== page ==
I guess it was destiny!! My mother always wanted to return to her home country and wasn’t able to do that due to a quick illness and sudden death. Our move back was canceled and we stayed in the US. I always remembered my mom talking about Italy as if it were paradise. I guess in a strange way I am fulfilling her dreams. Doing that I have learnt more about my mother and her culture.
Likes/dislikes about Italy and the Italians?
I like living in Rome but I don’t think I would like it in any other part of Italy. I have traveled and lived in other places but something draws me back here. The beauty of the city, and the nightlife, healthy lifestyle.
Has your life style changed since you moved to Rome? If yes, how?
I have been here so long that I am not sure what my old life style was 16 yrs ago 😉 I eat better and more picky about what I have. I have the convenience of having a car in the driveway or find easy parking. I adapted to things in Rome now. I am less materialistic but picked up a few superficial behaviours as well.
What is the the first thing you do when you go back to your home country?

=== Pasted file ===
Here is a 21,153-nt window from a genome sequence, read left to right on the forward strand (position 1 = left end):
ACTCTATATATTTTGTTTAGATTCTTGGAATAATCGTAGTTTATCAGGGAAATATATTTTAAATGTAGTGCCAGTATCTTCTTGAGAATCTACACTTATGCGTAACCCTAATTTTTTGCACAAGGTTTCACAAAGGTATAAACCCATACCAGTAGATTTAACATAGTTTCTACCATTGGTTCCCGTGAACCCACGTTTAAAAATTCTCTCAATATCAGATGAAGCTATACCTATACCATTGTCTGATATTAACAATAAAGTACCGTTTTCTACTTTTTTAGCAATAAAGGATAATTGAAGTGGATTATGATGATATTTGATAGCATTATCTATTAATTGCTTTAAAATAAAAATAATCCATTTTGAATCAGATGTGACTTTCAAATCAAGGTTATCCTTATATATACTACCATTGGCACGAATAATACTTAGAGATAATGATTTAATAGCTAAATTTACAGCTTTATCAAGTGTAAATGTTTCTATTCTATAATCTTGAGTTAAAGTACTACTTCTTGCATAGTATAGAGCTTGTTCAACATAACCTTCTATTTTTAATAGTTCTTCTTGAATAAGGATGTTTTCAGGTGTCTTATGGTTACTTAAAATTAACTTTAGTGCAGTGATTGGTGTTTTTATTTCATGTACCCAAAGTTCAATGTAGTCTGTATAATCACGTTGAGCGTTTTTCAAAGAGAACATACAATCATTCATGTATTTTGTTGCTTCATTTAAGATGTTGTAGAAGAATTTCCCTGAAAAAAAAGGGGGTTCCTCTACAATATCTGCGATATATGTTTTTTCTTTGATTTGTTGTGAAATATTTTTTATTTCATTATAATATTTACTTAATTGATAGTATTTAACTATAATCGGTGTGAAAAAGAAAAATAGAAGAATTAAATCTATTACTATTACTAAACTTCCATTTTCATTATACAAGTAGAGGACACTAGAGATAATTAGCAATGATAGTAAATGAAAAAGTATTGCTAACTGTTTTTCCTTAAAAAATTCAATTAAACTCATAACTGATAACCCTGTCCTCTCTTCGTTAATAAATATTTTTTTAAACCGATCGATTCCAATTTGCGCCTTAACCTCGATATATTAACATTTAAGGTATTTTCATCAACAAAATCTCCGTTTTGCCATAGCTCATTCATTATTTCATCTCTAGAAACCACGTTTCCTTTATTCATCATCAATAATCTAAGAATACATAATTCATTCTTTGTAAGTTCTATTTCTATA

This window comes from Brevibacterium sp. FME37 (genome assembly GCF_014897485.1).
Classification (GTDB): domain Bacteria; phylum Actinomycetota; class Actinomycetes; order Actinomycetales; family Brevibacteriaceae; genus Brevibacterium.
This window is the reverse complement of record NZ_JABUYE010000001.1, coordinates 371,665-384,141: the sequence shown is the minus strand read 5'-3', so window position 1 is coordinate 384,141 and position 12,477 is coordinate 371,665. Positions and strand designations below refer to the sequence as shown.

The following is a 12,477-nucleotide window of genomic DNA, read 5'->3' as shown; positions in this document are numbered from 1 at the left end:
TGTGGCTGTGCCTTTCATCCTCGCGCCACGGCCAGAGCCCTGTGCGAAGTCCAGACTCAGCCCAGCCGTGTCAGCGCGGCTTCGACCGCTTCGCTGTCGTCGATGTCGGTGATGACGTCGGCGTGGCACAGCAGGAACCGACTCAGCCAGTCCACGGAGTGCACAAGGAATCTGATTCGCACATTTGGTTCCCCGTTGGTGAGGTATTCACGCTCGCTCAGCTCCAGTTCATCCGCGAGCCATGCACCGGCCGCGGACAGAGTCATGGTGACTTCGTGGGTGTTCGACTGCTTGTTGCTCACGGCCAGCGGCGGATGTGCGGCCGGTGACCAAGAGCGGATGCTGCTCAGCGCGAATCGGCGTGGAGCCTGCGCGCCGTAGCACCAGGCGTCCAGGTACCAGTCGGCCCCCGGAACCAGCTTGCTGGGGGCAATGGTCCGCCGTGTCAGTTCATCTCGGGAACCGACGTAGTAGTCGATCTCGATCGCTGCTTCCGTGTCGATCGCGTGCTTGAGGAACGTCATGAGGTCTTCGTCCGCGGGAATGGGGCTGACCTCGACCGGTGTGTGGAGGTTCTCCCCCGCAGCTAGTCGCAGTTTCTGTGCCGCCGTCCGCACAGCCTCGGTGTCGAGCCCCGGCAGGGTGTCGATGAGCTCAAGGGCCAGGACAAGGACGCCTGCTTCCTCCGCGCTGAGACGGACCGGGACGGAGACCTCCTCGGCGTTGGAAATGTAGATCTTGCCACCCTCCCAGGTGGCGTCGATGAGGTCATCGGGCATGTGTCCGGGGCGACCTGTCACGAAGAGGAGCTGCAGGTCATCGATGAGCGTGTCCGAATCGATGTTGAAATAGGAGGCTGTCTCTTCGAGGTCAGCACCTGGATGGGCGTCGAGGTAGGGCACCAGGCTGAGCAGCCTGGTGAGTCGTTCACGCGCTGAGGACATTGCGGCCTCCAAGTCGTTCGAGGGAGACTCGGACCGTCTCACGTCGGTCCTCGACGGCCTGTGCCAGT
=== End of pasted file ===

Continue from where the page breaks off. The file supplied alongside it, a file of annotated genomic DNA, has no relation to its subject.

Visit family of course, then find social networks and make new connections 😉
Does Italy/Rome seem multicultural?
Good question – I can say it is MultiCultural among those that have lived somewhere besides Italy all their lives. Rome has a meetup for foreigners and locals to meet everyday of the week. On some days there are 2 meetups for a Cultural or Language Exchange. So yes Rome is very multicultural.
Do you feel yourself integrated?
I have integrated with life here. I don’t freak out on small things. I don’t have a cappuccino after 11am anymore 😉 I dress not to stand out and put my flip flops in the trash. I sit in the post office for hours and don’t complain about it.
Could you tell us a few words about your group Rome expats?
I moved here in 2000 and in 2001 I started on a forum Expats living in Italy and there weren’t many English Speaking Expats that had access to internet so it was harder than to connect, but it was a small forum and we helped one another with information. In 2007 I started using other social media and suddenly I had a website and over 2 thousand members waiting for a meetup. We used to meet up 2 times a week for years but now it’s just once a week. With the emails coming in and managing such a large group, we have less meetups and more online help. 16 years later we have over 9 thousand members! Have a look at our video here.
Have you ever experienced any cases of discrimination/racism in Italy?
Yes… a few times in public with unpleasant remarks. I just ignore it.
Advice to a new expat in Rome? 😉
I don’t think I would have made here without a good network. I have a big network of Italian and Expat friends. It’s a referral system here in Italy. I see lots of Expats that will come to meet up and make friends with others that are living here a short time. I’d say try to make connections with those that have lived here about a year or even more.